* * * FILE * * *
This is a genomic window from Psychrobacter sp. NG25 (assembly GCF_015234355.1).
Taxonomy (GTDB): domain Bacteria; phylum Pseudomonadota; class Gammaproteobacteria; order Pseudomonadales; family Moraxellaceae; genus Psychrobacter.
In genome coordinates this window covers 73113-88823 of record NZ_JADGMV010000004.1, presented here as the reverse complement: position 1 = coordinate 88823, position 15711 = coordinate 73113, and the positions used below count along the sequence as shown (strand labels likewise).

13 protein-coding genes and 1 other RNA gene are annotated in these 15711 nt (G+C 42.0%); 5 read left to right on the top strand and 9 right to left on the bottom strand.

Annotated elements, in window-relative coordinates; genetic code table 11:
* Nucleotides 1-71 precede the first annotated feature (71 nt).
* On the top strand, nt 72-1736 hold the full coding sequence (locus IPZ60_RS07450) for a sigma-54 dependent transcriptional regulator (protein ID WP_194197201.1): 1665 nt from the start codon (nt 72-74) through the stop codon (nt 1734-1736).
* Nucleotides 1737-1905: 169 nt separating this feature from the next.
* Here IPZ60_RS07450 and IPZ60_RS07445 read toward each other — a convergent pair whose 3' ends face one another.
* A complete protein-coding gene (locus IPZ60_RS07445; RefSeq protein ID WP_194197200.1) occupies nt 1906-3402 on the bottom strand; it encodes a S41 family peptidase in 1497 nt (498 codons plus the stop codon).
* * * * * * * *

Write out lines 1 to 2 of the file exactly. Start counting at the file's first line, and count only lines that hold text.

This is a genomic window from Psychrobacter sp. NG25 (assembly GCF_015234355.1).
Taxonomy (GTDB): domain Bacteria; phylum Pseudomonadota; class Gammaproteobacteria; order Pseudomonadales; family Moraxellaceae; genus Psychrobacter.